A vast number of wildlife species rely on acorns for food. As the source of acorns, oak trees are vital to sustaining populations. Acorns provide nutritious food during fall and winter when other sources are scarce.
Individual oak trees can take up to 30 years to produce acorns, but mast crops are variable. Some oak trees may not produce many acorns. Production factors include pollination, frost, and drought. RPM (Root Production Method®) has led to increased production of acorns, or mast, in swamp white oaks.
Swamp White Oak Acorn Output
Greater, earlier mast production benefits native wildlife.
Planted 18- to 24-month-old swamp white oak RPM seedlings produced acorns each year. Acorn production occurred on these seedlings in each of their first four years. Some (3.5%) of the 2,522 RPM seedlings produce acorn in their first year in the field.
Most of the production (60%) occurred in oaks from 19-liter containers. Acorn production was also seen in 11-liter container RPM trees. During the first four years in the field, average RPM acorn production increased from 4.3 to 12.5 acorns per tree. Some individual trees were able to produce up to 125 acorns.
There is correlation between the seedlings’ planting size and first year acorn production. Probability relates to seedling height and basal diameter at planting. For example, the probability is 2% for a 1.5m RPM seedling with a basal diameter of 1.8cm. The percentage is 15% for a 2.5 basal diameter tree of similar height.
Consistent, early production of acorns was surprising. Open-grown oaks do not begin producing for 20-30 years. No bareroot oak seedlings have produced acorns after only four growing seasons.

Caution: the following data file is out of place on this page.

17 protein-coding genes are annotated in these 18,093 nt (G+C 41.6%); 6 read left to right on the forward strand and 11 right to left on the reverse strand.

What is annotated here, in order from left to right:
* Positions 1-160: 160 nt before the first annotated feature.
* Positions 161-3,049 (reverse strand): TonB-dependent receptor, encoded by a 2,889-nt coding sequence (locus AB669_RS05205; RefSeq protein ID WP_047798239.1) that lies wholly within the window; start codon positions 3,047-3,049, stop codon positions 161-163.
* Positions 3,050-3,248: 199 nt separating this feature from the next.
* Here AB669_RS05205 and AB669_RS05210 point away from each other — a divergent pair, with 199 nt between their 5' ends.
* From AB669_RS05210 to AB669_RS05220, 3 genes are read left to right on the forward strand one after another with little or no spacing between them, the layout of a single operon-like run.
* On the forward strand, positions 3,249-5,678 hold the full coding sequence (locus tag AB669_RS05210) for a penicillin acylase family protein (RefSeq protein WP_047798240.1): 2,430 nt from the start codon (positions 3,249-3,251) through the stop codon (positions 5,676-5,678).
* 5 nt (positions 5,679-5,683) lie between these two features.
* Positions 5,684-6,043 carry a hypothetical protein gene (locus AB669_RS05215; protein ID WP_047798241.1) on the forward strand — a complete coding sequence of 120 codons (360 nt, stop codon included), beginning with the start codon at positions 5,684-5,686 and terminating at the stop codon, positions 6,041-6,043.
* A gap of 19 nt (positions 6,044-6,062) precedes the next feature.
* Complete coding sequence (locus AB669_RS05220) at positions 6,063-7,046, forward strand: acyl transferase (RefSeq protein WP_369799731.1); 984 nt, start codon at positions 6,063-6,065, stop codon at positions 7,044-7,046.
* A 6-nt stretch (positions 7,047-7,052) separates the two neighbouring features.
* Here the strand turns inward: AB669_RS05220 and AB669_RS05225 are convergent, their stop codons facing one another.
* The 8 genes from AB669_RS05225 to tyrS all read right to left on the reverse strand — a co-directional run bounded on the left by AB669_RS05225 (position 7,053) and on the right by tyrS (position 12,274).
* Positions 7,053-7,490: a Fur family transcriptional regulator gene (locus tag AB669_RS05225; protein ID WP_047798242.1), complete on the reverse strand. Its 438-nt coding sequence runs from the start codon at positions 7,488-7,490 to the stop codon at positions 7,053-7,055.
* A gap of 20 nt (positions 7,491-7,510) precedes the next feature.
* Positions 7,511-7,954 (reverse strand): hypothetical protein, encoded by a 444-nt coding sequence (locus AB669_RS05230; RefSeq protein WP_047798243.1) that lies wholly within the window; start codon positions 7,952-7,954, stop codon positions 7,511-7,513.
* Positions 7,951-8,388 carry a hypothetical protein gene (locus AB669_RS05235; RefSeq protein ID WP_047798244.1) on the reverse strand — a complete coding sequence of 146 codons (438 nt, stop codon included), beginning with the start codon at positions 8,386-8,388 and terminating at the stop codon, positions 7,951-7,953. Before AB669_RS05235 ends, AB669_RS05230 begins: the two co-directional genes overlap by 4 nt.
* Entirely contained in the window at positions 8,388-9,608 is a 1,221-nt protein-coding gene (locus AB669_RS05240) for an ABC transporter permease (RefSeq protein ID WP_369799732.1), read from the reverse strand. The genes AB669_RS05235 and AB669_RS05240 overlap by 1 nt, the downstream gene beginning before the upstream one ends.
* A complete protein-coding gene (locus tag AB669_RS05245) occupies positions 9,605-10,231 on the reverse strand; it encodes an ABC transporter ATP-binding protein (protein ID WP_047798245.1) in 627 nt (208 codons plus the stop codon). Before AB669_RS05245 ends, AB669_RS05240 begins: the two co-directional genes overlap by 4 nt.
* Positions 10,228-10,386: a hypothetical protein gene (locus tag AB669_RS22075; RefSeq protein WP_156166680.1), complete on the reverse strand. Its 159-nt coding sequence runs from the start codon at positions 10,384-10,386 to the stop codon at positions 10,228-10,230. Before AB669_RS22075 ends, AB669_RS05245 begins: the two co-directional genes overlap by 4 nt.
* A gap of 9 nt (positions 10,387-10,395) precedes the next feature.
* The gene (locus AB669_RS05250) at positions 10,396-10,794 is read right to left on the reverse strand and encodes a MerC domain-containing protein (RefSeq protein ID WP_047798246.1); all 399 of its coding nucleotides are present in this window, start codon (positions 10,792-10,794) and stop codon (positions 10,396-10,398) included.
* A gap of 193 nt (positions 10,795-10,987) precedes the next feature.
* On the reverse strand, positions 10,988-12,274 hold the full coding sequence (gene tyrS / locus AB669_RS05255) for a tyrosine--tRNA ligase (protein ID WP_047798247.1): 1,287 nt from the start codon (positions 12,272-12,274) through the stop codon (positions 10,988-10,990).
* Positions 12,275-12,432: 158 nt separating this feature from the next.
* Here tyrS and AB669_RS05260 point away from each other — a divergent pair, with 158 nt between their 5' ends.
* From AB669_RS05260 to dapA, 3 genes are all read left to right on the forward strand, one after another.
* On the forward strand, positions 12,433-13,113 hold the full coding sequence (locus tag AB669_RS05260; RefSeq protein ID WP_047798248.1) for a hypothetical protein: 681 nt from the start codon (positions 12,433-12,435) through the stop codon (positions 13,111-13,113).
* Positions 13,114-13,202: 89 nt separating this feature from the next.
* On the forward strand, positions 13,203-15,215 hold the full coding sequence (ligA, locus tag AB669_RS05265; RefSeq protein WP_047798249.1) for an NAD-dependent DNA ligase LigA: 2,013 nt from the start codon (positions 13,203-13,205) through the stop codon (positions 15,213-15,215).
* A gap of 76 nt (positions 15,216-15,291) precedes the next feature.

It is worth noting that RPM trees are still susceptible to outside variables. Rabbit girdling in year two caused shoot dieback in the natural vegetation field. This took the RPM trees out of production. Production did rise in years three and four as more trees came into production. The location of most acorn-bearing trees was in redtop grass fields.
Summary Findings of Acorn Production
Planting large RPM® (Root Production Method®) seedlings in a redtop grass ground cover appears best for restoring acorn production in agricultural floodplains.
What is RPM®?
Root Production Method®, or RPM, enhances the survivability of trees planted on challenging sites. Field planting of RPM seedlings has been used in Midwestern agricultural floodplains. Studies of RPM-produced wetland species evaluated their superior survival, growth rates, and natural regeneration. Studies compared RPM seedling results to traditional field-grown seedlings and bare-rooted practices.
Our research proves RPM trees have higher survivability rates. RPM trees also grow, flower, and fruit up to two times faster than those produced with other methods.
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